AT&T Foundation Announces $130,000 Donation to The College System of Tennessee

AT&T Foundation Donates $130,000 to The College System of Tennessee

As part of AT&T’s continuing commitment to supporting quality education across Tennessee, the AT&T Foundation has donated $130,000 to the Foundation for the College System of Tennessee. The grant will be divided equally among the state’s 13 community colleges to provide last-dollar scholarships for minority and underserved students.

“We are grateful to AT&T and its employees for this major donation that will help so many of our economically disadvantaged students achieve their dreams of a college degree,” said Tennessee Board of Regents Chancellor Flora W. Tydings. “Most of our financial aid programs cover tuition and mandatory fees but there are other costs of attendance – including textbooks and other learning materials, transportation and childcare -- and unforeseen expenses that arise and create financial barriers. That’s where AT&T’s generosity will help. For many students, it will mean the difference between having to drop out or continuing on to college success.” 

While programs like Tennessee Promise and Tennessee Reconnect provides tuition-free access to the state’s community colleges, gaps remain that can create a barrier to entry for some students. The AT&T Last Dollar scholarships will aid students with cost of attendance items such as books, childcare, transportation, and other costs associated with attending college that aren’t covered by financial aid programs once tuition is paid. The grants may also be used cover the costs of professional certification exams.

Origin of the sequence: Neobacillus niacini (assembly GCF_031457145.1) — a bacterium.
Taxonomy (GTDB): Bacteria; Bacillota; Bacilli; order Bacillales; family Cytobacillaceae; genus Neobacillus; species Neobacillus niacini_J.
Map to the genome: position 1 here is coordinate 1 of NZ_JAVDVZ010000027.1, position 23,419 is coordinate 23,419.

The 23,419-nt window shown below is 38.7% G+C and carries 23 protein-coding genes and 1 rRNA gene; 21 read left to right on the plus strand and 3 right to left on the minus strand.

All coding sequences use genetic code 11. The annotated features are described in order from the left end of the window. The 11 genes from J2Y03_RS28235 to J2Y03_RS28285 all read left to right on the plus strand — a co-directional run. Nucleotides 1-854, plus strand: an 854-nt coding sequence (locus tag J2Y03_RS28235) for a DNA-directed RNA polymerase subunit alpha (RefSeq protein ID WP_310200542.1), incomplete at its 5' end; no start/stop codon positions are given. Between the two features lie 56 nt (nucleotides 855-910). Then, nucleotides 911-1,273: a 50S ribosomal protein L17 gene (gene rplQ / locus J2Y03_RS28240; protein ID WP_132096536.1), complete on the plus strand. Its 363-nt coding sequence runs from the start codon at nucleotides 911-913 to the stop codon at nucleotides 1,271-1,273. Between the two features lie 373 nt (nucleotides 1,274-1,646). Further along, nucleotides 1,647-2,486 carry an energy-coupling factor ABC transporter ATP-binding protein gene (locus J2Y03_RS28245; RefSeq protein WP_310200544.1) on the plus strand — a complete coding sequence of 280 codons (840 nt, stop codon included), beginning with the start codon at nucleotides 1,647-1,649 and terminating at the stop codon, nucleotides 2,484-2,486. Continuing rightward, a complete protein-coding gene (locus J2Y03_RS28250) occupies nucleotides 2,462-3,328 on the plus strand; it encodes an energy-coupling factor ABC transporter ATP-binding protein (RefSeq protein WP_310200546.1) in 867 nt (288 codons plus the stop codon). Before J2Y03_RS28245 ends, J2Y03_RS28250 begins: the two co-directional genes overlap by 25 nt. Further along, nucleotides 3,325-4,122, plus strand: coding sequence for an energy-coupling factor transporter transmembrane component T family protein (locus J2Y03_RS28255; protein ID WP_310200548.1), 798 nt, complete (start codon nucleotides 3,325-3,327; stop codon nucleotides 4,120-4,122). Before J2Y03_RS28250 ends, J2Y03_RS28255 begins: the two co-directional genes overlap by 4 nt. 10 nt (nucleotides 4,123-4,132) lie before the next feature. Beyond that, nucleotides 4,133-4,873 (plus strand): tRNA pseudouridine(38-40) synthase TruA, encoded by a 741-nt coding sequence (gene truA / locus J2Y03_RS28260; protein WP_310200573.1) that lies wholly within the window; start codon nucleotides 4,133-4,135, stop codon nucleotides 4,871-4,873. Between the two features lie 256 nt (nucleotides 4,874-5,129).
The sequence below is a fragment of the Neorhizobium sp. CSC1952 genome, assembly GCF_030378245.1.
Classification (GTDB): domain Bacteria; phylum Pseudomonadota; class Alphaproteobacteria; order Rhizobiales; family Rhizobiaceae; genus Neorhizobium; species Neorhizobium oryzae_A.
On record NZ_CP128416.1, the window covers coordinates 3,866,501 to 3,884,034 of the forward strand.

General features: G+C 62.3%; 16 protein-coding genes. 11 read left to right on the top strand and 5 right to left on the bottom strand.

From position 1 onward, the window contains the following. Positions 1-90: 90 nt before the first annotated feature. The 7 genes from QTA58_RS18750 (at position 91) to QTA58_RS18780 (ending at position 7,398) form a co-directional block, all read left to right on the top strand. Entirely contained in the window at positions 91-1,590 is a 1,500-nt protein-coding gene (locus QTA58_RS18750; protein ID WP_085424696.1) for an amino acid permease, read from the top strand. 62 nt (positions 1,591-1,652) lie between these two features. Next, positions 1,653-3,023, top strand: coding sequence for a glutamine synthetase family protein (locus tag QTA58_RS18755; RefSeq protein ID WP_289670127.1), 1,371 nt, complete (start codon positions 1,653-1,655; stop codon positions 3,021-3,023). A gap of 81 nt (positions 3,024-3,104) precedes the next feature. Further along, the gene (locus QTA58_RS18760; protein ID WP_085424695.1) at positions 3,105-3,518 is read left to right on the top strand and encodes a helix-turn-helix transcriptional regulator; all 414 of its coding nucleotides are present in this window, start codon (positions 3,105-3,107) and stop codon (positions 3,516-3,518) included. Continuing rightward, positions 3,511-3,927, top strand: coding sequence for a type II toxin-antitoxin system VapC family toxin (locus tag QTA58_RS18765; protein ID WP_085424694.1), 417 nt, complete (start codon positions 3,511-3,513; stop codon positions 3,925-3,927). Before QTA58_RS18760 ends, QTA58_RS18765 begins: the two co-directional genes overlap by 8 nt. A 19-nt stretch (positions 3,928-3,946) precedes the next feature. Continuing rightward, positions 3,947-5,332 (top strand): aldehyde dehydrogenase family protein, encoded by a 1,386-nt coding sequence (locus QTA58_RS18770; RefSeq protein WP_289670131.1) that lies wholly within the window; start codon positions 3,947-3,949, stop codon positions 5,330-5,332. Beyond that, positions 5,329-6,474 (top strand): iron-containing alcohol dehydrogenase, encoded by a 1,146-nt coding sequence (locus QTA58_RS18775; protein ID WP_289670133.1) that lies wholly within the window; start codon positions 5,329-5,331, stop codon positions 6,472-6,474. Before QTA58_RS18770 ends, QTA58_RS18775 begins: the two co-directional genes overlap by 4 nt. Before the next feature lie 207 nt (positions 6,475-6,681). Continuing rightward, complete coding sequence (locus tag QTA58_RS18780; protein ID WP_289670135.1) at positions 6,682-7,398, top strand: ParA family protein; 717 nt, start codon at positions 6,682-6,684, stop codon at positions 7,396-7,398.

“AT&T is focused on developing a 21st century workforce that can promote continued prosperity and a stronger economy across Tennessee,” said AT&T Tennessee President Joelle Phillips. “We are excited to continue our support of Tennessee’s community colleges to help more students gain the education necessary to compete for quality job opportunities and to empower more students to reach their highest potential.”

The 13 Tennessee Community Colleges are:

  • Chattanooga State Community College
  • Cleveland State Community College
  • Columbia State Community College
  • Dyersburg State Community College
  • Jackson State Community College
  • Motlow State Community College
  • Nashville State Community College
  • Northeast State Community College
  • Pellissippi State Community College
  • Roane State Community College
  • Southwest Tennessee Community College  
  • Volunteer State Community College
  • Walters State Community College



The College System of Tennessee is the state’s largest public higher education system, with 13 community colleges, 27 colleges of applied technology and the online TN eCampus serving approximately 140,000 students. The system is governed by the Tennessee Board of Regents.